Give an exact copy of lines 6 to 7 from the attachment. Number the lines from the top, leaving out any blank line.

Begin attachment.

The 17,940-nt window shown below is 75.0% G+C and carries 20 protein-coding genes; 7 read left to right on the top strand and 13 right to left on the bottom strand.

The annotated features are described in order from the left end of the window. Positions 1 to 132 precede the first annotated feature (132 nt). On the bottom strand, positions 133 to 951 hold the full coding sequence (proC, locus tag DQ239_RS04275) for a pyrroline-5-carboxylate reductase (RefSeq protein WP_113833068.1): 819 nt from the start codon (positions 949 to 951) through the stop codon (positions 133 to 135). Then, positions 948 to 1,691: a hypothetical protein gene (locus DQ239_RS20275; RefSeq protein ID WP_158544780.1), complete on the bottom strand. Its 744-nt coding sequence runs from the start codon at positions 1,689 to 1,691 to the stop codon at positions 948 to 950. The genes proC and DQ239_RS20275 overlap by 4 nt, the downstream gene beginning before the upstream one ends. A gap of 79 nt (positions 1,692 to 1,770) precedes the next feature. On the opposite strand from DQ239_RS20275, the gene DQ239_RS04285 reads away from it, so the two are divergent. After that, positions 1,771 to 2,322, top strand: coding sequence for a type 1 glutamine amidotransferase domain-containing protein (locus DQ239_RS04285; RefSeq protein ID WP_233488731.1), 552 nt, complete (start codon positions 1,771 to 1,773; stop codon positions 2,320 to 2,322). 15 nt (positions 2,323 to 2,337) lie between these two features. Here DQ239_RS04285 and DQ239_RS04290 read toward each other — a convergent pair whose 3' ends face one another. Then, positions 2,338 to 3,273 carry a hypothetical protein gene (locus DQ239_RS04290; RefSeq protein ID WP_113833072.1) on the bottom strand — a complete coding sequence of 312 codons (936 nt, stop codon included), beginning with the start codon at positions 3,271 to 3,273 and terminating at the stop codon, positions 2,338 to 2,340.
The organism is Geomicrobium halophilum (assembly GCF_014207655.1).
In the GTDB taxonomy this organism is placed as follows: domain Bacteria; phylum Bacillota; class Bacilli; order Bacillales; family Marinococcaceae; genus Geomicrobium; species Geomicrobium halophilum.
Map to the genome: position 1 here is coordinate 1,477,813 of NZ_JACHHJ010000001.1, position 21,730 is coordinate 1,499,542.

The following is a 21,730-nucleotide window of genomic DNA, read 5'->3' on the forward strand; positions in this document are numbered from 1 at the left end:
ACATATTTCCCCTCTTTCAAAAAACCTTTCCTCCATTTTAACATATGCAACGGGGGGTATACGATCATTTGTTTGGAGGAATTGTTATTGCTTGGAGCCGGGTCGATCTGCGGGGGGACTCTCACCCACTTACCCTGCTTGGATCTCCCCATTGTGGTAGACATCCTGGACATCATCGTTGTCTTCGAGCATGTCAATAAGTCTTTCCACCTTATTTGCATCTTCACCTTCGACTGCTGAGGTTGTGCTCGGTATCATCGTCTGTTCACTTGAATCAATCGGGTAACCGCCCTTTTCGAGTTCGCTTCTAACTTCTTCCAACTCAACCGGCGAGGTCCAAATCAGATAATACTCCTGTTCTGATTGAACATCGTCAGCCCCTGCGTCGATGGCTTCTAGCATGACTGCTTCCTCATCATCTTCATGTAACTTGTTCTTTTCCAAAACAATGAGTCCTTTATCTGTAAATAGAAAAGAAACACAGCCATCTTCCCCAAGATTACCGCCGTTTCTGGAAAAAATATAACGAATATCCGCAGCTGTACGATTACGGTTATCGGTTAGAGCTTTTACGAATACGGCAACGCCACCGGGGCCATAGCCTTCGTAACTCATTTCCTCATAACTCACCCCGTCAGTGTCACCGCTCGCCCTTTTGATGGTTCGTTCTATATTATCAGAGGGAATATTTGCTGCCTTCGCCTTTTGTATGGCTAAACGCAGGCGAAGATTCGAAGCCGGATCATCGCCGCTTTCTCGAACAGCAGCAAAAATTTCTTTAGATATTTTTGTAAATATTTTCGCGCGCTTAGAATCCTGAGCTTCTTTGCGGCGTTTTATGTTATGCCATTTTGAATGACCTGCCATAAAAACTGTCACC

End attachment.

The following is a 21,730-nucleotide window of genomic DNA, read 5'->3' on the forward strand; positions in this document are numbered from 1 at the left end:
ACATATTTCCCCTCTTTCAAAAAACCTTTCCTCCATTTTAACATATGCAACGGGGGGTATACGATCATTTGTTTGGAGGAATTGTTATTGCTTGGAGCCGGGTCGATCTGCGGGGGGACTCTCACCCACTTACCCTGCTTGGATCTCCCCATTGTGGTAGACATCCTGGACATCATCGTTGTCTTCGAGCATGTCAATAAGTCTTTCCACCTTATTTGCATCTTCACCTTCGACTGCTGAGGTTGTGCTCGGTATCATCGTCTGTTCACTTGAATCAATCGGGTAACCGCCCTTTTCGAGTTCGCTTCTAACTTCTTCCAACTCAACCGGCGAGGTCCAAATCAGATAATACTCCTGTTCTGATTGAACATCGTCAGCCCCTGCGTCGATGGCTTCTAGCATGACTGCTTCCTCATCATCTTCATGTAACTTGTTCTTTTCCAAAACAATGAGTCCTTTATCTGTAAATAGAAAAGAAACACAGCCATCTTCCCCAAGATTACCGCCGTTTCTGGAAAAAATATAACGAATATCCGCAGCTGTACGATTACGGTTATCGGTTAGAGCTTTTACGAATACGGCAACGCCACCGGGGCCATAGCCTTCGTAACTCATTTCCTCATAACTCACCCCGTCAGTGTCACCGCTCGCCCTTTTGATGGTTCGTTCTATATTATCAGAGGGAATATTTGCTGCCTTCGCCTTTTGTATGGCTAAACGCAGGCGAAGATTCGAAGCCGGATCATCGCCGCTTTCTCGAACAGCAGCAAAAATTTCTTTAGATATTTTTGTAAATATTTTCGCGCGCTTAGAATCCTGAGCTTCTTTGCGGCGTTTTATGTTATGCCATTTTGAATGACCTGCCATAAAAACTGTCACC